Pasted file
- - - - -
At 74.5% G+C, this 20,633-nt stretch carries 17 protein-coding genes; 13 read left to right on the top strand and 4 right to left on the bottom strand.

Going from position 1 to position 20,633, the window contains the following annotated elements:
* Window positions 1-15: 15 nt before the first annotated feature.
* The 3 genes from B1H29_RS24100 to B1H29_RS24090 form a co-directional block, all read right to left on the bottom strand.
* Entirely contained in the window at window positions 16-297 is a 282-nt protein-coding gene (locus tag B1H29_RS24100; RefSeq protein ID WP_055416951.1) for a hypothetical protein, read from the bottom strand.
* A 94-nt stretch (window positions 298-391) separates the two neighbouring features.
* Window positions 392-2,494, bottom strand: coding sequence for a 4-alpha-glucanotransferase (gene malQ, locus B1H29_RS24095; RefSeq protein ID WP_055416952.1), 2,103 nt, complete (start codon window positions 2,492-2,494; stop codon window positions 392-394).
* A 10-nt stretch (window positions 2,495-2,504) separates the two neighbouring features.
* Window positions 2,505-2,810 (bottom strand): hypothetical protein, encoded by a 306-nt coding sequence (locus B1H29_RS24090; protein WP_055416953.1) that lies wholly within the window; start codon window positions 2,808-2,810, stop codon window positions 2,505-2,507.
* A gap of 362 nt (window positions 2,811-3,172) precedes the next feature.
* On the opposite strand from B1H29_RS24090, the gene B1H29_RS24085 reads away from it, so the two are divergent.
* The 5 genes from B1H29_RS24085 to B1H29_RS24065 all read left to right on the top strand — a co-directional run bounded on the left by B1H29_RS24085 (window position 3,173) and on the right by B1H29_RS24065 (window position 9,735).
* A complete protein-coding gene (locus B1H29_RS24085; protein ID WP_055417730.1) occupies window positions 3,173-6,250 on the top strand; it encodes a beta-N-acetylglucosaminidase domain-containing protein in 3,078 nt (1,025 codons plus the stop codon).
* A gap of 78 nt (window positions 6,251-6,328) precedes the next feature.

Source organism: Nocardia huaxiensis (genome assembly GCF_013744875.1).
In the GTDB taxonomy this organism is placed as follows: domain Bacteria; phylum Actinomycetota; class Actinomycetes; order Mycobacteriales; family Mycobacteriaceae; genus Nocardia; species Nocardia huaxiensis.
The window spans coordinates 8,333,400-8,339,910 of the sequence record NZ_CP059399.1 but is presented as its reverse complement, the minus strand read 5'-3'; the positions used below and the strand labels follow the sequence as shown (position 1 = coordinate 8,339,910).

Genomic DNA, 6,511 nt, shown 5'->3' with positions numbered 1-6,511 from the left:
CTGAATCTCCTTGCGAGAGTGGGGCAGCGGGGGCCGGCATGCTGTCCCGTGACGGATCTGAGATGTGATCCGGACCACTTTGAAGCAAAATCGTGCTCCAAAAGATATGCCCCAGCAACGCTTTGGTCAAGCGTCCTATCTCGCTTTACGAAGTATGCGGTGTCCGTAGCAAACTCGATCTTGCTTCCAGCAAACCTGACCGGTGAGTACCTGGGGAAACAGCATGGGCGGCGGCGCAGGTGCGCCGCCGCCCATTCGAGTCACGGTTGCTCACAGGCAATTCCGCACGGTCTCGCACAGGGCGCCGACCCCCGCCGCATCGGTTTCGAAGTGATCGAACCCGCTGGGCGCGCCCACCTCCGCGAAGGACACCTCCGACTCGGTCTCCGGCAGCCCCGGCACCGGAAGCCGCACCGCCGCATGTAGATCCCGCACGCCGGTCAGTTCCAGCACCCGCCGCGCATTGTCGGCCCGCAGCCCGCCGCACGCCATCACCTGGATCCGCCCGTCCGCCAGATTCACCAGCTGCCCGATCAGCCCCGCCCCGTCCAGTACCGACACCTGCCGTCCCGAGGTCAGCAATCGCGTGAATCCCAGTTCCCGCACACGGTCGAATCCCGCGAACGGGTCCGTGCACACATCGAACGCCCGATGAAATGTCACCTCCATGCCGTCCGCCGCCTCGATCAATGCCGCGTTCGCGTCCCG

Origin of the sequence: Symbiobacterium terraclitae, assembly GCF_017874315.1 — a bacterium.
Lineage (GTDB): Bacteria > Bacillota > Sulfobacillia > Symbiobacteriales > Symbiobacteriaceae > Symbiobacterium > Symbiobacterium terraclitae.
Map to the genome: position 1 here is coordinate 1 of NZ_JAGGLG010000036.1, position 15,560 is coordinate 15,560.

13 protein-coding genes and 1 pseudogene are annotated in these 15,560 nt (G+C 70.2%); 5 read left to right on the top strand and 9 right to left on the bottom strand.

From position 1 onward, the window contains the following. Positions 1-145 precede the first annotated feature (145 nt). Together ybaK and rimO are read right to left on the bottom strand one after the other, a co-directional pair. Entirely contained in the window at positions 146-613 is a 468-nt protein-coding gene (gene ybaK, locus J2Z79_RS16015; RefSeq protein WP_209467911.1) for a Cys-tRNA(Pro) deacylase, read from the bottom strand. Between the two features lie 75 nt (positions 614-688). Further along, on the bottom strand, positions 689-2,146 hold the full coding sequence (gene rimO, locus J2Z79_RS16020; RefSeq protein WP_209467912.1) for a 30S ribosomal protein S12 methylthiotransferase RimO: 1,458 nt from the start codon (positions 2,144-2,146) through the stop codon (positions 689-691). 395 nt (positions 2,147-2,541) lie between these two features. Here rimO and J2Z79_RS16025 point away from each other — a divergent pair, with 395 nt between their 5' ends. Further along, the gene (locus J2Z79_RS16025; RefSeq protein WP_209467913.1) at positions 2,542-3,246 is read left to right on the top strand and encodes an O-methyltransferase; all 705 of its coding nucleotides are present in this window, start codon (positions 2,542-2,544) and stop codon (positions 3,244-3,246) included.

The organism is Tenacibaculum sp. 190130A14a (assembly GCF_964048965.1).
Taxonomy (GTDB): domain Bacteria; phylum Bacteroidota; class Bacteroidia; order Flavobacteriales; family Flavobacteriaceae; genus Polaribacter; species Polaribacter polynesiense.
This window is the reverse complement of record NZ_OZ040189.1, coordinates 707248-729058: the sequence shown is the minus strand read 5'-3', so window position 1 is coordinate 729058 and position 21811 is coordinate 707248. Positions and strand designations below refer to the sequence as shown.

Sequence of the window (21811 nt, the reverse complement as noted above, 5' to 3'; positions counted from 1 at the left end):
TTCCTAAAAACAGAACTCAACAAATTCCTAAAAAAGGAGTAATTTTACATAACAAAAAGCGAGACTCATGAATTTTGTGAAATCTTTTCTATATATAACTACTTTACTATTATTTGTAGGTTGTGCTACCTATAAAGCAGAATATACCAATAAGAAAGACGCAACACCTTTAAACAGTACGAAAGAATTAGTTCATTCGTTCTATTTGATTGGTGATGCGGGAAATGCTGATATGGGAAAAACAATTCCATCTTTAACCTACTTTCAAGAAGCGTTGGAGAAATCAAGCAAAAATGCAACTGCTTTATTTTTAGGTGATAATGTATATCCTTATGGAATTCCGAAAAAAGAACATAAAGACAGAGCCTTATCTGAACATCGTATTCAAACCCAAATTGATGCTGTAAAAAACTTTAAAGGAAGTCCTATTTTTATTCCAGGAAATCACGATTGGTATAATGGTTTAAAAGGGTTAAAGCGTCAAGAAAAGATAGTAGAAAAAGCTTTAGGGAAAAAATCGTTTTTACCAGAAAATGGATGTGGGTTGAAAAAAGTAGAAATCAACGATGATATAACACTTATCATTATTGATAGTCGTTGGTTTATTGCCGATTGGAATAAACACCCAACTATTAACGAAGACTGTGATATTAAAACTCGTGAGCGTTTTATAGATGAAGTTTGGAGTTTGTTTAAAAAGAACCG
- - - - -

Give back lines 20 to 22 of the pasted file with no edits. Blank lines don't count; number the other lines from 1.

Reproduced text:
Origin of the sequence: Symbiobacterium terraclitae, assembly GCF_017874315.1 — a bacterium.
Lineage (GTDB): Bacteria > Bacillota > Sulfobacillia > Symbiobacteriales > Symbiobacteriaceae > Symbiobacterium > Symbiobacterium terraclitae.
Map to the genome: position 1 here is coordinate 1 of NZ_JAGGLG010000036.1, position 15,560 is coordinate 15,560.